Nasty C Shares Stunning Visuals For ‘Palm Trees’

Nasty C releases stunning neon visuals for 'Palm Trees' from his highly anticipated album which is now available for preorder/pre-add.

South African rapper, Nasty C has released a hot new video for "Palm Trees". The single comes off his eagerly anticipated album Zulu Man With Some Power which drops at the end of August on Def Jam Recordings and Universal Music Group Africa.

"Palm Trees" is just over two minutes long but its visuals will linger for longer. The high quality video flashes high energy neon visuals fitting for the upbeat track. Creatively led by South African Karl Lewis, who has directed adverts for BMW and Toya DeLazy's afrorave song "Funani", the video is simply crisp and clean. Superimposed sexy women, glowing spiders and scorpions, expensive cars and a neon painted man jerking on beat make this a signature rap video.


Nasty C has been delivering hit after hit ("Eazy", "Czzle") since 2020 began, with "Palm Trees" being the next single poised for global domination for the rapper. Zulu Man with Some Power has continued to draw anticipation with each month that passes as it was set for release in May but the lockdown called for a postponement.

Read: Nasty C On His Forthcoming Def Jam Debut 'Zulu Man With Some Power'

To whet fans' appetites, the rapper released a mixtape titled Zulu in July. The project was hosted by DJ Whoo Kid, who fans will know for hosting G-Unit mixtapes in the 2000s.

Zulu Man With Some Power will be released on the 28th of August.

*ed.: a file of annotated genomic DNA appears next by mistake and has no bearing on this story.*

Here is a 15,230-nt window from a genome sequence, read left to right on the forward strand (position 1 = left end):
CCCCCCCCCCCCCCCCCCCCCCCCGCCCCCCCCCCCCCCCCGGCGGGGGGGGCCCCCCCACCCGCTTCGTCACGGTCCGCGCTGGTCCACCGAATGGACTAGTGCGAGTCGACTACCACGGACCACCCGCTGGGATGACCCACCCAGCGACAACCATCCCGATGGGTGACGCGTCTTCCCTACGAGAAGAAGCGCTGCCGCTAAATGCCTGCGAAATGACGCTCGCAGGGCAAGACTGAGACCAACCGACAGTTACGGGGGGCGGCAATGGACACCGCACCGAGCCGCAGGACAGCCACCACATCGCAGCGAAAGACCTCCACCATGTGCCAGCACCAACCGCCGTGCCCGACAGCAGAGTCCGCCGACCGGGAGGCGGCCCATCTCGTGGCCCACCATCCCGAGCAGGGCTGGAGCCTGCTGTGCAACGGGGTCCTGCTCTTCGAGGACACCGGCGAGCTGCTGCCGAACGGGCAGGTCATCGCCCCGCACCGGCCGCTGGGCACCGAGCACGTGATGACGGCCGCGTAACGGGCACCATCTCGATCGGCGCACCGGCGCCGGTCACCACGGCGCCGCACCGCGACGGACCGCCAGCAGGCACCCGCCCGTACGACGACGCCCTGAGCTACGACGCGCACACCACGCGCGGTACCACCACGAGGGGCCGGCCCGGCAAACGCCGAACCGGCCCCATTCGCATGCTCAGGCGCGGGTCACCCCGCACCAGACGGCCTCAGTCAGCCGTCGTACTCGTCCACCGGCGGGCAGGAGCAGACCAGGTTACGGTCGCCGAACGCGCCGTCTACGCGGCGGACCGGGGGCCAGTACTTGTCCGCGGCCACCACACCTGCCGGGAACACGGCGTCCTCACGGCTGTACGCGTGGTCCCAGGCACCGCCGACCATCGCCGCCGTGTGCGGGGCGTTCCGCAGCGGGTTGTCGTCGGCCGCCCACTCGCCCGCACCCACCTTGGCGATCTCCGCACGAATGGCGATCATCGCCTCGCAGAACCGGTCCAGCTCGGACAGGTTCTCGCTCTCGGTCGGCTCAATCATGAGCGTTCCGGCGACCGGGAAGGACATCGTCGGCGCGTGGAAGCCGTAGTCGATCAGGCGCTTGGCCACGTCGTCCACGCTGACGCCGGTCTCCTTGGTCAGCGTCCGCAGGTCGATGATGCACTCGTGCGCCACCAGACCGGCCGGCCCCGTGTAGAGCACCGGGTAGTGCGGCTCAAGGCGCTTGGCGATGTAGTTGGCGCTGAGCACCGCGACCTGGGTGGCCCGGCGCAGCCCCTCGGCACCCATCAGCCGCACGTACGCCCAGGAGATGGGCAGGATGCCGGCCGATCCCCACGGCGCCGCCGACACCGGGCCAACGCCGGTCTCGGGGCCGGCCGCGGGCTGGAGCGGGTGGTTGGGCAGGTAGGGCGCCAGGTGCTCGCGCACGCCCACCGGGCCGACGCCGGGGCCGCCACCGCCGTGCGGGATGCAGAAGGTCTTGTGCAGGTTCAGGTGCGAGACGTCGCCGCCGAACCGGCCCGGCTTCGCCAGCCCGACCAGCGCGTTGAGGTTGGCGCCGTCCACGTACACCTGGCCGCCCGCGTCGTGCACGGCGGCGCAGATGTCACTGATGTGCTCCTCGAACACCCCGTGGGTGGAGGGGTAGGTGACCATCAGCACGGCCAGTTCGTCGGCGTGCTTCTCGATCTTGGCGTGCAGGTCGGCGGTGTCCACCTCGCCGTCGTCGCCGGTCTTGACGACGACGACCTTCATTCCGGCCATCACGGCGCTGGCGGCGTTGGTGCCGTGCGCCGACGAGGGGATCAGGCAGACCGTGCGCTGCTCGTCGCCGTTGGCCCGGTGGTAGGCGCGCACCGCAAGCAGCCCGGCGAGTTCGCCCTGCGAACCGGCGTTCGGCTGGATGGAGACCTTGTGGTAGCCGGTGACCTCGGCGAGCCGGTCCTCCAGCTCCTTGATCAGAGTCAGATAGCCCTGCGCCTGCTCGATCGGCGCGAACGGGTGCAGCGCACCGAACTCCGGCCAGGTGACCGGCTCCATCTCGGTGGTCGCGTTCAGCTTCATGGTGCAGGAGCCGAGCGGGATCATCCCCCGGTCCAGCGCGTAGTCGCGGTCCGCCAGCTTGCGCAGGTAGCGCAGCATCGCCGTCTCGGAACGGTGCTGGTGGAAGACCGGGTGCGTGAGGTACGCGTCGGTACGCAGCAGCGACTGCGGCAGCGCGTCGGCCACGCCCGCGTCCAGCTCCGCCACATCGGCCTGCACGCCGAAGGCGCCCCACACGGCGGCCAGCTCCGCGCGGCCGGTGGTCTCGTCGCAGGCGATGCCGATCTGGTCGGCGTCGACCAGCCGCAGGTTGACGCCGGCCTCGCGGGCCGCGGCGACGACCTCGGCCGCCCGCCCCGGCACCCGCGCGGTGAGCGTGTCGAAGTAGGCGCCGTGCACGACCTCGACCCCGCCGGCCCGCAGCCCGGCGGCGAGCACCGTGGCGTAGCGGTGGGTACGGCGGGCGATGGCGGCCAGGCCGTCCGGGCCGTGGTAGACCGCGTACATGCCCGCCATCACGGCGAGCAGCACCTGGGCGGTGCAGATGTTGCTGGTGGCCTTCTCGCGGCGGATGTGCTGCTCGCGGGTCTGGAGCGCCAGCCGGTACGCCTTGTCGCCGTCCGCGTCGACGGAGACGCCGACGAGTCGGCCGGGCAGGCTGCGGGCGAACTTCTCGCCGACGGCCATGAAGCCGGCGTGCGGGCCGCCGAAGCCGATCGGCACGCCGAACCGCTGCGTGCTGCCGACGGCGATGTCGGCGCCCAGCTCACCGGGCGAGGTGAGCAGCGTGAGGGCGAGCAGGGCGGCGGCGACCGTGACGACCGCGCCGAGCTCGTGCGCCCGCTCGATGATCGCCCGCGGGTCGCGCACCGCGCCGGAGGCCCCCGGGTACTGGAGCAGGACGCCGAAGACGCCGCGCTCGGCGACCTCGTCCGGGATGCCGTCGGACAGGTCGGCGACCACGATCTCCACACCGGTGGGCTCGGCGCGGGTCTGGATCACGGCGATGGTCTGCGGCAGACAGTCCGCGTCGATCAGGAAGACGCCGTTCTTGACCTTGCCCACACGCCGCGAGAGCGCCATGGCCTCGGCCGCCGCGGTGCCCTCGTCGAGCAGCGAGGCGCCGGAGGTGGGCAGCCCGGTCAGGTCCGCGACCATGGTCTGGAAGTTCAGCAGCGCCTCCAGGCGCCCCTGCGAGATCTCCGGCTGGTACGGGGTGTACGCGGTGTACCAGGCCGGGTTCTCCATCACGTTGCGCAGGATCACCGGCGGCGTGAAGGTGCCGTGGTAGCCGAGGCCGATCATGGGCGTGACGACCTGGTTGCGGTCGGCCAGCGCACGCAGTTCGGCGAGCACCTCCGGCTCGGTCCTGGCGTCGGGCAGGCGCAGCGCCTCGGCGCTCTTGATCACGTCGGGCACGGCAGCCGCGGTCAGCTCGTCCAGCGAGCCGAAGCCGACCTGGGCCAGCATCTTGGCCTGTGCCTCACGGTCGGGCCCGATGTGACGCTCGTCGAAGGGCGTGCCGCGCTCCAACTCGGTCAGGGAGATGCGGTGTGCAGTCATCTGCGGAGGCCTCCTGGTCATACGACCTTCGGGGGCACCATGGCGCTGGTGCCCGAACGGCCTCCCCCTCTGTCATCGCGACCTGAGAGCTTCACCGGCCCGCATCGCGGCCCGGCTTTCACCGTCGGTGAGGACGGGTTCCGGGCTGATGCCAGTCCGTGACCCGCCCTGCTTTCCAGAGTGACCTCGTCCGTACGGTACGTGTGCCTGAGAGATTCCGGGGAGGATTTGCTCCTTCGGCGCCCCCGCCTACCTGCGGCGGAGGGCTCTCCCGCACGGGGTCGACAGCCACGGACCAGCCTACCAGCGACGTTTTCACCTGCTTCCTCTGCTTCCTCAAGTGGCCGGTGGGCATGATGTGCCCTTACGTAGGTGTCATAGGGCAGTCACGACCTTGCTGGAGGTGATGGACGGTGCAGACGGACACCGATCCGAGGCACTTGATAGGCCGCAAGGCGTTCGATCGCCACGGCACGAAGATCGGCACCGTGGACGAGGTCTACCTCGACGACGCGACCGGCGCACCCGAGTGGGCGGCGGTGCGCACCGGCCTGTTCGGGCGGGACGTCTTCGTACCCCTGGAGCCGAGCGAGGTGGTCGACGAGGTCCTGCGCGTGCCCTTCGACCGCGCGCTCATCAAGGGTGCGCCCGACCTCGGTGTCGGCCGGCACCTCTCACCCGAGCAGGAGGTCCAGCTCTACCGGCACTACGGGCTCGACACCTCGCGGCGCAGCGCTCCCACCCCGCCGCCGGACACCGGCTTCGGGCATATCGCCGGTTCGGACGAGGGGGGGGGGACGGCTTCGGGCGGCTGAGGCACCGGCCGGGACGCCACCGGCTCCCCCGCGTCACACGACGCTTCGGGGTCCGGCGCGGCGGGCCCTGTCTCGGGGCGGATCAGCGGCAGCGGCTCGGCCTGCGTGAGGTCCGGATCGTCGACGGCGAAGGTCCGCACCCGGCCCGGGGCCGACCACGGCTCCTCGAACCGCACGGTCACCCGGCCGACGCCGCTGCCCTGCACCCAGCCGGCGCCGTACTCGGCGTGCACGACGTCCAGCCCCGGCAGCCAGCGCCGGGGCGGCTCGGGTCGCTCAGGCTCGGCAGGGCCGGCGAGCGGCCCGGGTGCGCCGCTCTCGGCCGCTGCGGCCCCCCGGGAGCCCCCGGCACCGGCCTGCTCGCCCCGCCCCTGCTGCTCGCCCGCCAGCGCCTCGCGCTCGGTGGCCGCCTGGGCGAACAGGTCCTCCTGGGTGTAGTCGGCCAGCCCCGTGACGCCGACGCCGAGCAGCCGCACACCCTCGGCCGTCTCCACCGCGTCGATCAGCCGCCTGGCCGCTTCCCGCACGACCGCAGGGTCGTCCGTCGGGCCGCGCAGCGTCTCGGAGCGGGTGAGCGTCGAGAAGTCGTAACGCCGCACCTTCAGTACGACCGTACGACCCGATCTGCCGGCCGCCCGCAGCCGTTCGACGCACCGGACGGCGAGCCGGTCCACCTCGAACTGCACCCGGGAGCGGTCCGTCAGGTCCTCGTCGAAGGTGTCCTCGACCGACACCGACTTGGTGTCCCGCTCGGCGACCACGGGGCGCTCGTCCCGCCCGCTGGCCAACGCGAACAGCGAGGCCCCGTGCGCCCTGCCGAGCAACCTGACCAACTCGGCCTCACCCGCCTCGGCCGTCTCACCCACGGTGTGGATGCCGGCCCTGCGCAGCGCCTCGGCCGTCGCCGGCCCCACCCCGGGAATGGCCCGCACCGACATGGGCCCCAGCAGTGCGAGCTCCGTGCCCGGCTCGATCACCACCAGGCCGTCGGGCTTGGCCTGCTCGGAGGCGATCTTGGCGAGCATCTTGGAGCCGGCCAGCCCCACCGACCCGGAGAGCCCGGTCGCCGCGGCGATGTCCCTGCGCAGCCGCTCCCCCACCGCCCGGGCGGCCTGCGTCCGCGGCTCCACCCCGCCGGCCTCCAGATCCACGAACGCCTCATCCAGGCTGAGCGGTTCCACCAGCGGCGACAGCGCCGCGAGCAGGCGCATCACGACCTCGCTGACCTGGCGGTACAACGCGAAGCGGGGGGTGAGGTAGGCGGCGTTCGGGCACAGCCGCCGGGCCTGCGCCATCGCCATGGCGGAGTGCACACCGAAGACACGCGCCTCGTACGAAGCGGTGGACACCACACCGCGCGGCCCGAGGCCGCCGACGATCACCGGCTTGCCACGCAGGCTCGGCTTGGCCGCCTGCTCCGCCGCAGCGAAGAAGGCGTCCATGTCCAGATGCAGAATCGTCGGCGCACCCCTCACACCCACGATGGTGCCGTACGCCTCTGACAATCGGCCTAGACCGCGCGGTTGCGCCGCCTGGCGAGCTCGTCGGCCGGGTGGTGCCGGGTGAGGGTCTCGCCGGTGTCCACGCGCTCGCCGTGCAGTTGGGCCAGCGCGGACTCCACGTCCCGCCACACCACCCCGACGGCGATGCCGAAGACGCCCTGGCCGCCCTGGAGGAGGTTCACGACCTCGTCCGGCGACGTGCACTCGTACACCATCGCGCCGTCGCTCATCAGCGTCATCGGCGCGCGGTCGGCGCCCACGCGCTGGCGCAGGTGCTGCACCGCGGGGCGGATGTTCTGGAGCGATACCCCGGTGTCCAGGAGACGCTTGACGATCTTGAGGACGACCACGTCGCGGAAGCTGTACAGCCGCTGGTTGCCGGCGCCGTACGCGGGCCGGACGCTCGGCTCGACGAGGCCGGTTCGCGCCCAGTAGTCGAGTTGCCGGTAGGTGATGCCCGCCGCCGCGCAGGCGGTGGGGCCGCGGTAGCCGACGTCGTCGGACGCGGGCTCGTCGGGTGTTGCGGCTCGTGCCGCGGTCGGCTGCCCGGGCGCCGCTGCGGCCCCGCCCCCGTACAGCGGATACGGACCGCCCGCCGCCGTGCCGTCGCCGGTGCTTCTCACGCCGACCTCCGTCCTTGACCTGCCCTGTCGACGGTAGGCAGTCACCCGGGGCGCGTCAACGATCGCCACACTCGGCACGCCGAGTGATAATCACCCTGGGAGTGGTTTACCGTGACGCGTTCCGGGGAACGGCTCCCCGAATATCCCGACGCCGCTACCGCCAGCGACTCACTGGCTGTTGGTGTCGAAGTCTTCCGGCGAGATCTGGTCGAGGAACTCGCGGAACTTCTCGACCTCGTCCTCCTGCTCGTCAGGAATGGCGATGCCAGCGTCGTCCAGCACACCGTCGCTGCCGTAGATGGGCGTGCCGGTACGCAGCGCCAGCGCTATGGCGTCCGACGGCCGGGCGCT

Watch "Palm Trees" music video below and preorder/pre-add/pre-save Zulu Man With Some Power on your platform of choice.

Nasty C - Palm Trees [Official Music Video] youtu.be


Music

6 Samples From 'Éthiopiques' in Hip-Hop

A brief history of Ethio-jazz cultural exchange featuring songs by Nas & Damian Marley, K'naan, Madlib and more.

This article was originally published on OkayAfrica in March, 2017. We're republishing it here for our Crossroads series.

It's 2000 something. I'm holed up in my bedroom searching for samples to chop up on Fruity Loops. While deep into the free-market jungle of Amazon's suggested music section, I stumble across a compilation of Ethiopian music with faded pictures of nine guys jamming in white suit jackets. I press play on the 30 second sample.

My mind races with the opportunities these breakbeats offered a budding beat maker. Catchy organs, swinging horns, funky guitar riffs, soulful melodies and grainy and pained vocalists swoon over love lost and gained. Sung in my mother tongue—Amharic—this was a far cry from the corny synthesizer music of the 1990s that my parents played on Saturday mornings. I could actually sample this shit.

The next day, I burn a CD and pop it into my dad's car. His eyes light up when the first notes ooze out of the speakers. “Where did you get this?" He asks puzzlingly. “The internet," I respond smiling.

In the 1970s my dad was one of thousands of high school students in Addis Ababa protesting the monarchy. The protests eventually created instability which lead to a coup d'état. The monarchy was overthrown and a Marxist styled military junta composed of low ranking officers called the Derg came to power. The new regime subsequently banned music they deemed to be counter revolutionary. When the Derg came into power, Amha Eshete, a pioneering record producer and founder of Ahma Records, fled to the US and the master recordings of his label's tracks somehow ended up in a warehouse in Greece.

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